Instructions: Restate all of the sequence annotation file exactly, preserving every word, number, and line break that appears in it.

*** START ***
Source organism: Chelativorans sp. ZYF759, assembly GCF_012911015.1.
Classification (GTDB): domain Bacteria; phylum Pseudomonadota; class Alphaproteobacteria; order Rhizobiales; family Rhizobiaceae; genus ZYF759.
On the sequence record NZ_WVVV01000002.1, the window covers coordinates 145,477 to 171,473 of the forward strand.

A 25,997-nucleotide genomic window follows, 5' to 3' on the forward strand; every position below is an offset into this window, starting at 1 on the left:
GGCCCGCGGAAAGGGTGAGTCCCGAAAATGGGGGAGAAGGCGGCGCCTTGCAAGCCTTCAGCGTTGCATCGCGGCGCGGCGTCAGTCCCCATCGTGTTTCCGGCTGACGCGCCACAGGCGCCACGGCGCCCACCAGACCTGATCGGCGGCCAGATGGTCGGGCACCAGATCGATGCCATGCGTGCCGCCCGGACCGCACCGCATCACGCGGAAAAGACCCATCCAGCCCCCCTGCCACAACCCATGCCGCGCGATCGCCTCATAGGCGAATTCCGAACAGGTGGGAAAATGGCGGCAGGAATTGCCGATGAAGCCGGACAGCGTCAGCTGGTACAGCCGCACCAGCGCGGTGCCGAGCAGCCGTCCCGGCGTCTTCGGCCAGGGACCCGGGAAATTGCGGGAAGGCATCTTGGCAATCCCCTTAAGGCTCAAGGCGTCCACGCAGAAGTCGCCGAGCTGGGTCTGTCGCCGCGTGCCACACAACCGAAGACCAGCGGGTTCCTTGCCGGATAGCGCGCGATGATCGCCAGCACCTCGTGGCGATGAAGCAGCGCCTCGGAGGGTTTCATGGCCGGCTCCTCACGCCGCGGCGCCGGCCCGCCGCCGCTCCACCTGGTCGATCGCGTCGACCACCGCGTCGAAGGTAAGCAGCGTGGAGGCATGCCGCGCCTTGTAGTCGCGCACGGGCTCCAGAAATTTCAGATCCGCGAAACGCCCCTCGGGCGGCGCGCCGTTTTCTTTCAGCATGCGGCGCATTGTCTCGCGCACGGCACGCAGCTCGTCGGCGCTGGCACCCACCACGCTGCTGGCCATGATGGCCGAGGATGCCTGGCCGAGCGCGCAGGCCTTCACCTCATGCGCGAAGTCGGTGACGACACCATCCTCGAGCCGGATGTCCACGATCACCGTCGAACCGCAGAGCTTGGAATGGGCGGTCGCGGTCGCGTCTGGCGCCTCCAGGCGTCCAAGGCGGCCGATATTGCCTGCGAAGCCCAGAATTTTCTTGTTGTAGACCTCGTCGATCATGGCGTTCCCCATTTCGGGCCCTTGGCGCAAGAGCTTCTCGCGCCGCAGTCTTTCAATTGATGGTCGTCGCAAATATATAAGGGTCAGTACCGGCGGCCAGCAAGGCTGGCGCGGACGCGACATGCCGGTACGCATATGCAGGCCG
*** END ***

Source organism: Chelativorans sp. ZYF759, assembly GCF_012911015.1.
Classification (GTDB): domain Bacteria; phylum Pseudomonadota; class Alphaproteobacteria; order Rhizobiales; family Rhizobiaceae; genus ZYF759.
On the sequence record NZ_WVVV01000002.1, the window covers coordinates 145,477 to 171,473 of the forward strand.

A 25,997-nucleotide genomic window follows, 5' to 3' on the forward strand; every position below is an offset into this window, starting at 1 on the left:
GGCCCGCGGAAAGGGTGAGTCCCGAAAATGGGGGAGAAGGCGGCGCCTTGCAAGCCTTCAGCGTTGCATCGCGGCGCGGCGTCAGTCCCCATCGTGTTTCCGGCTGACGCGCCACAGGCGCCACGGCGCCCACCAGACCTGATCGGCGGCCAGATGGTCGGGCACCAGATCGATGCCATGCGTGCCGCCCGGACCGCACCGCATCACGCGGAAAAGACCCATCCAGCCCCCCTGCCACAACCCATGCCGCGCGATCGCCTCATAGGCGAATTCCGAACAGGTGGGAAAATGGCGGCAGGAATTGCCGATGAAGCCGGACAGCGTCAGCTGGTACAGCCGCACCAGCGCGGTGCCGAGCAGCCGTCCCGGCGTCTTCGGCCAGGGACCCGGGAAATTGCGGGAAGGCATCTTGGCAATCCCCTTAAGGCTCAAGGCGTCCACGCAGAAGTCGCCGAGCTGGGTCTGTCGCCGCGTGCCACACAACCGAAGACCAGCGGGTTCCTTGCCGGATAGCGCGCGATGATCGCCAGCACCTCGTGGCGATGAAGCAGCGCCTCGGAGGGTTTCATGGCCGGCTCCTCACGCCGCGGCGCCGGCCCGCCGCCGCTCCACCTGGTCGATCGCGTCGACCACCGCGTCGAAGGTAAGCAGCGTGGAGGCATGCCGCGCCTTGTAGTCGCGCACGGGCTCCAGAAATTTCAGATCCGCGAAACGCCCCTCGGGCGGCGCGCCGTTTTCTTTCAGCATGCGGCGCATTGTCTCGCGCACGGCACGCAGCTCGTCGGCGCTGGCACCCACCACGCTGCTGGCCATGATGGCCGAGGATGCCTGGCCGAGCGCGCAGGCCTTCACCTCATGCGCGAAGTCGGTGACGACACCATCCTCGAGCCGGATGTCCACGATCACCGTCGAACCGCAGAGCTTGGAATGGGCGGTCGCGGTCGCGTCTGGCGCCTCCAGGCGTCCAAGGCGGCCGATATTGCCTGCGAAGCCCAGAATTTTCTTGTTGTAGACCTCGTCGATCATGGCGTTCCCCATTTCGGGCCCTTGGCGCAAGAGCTTCTCGCGCCGCAGTCTTTCAATTGATGGTCGTCGCAAATATATAAGGGTCAGTACCGGCGGCCAGCAAGGCTGGCGCGGACGCGACATGCCGGTACGCATATGCAGGCCG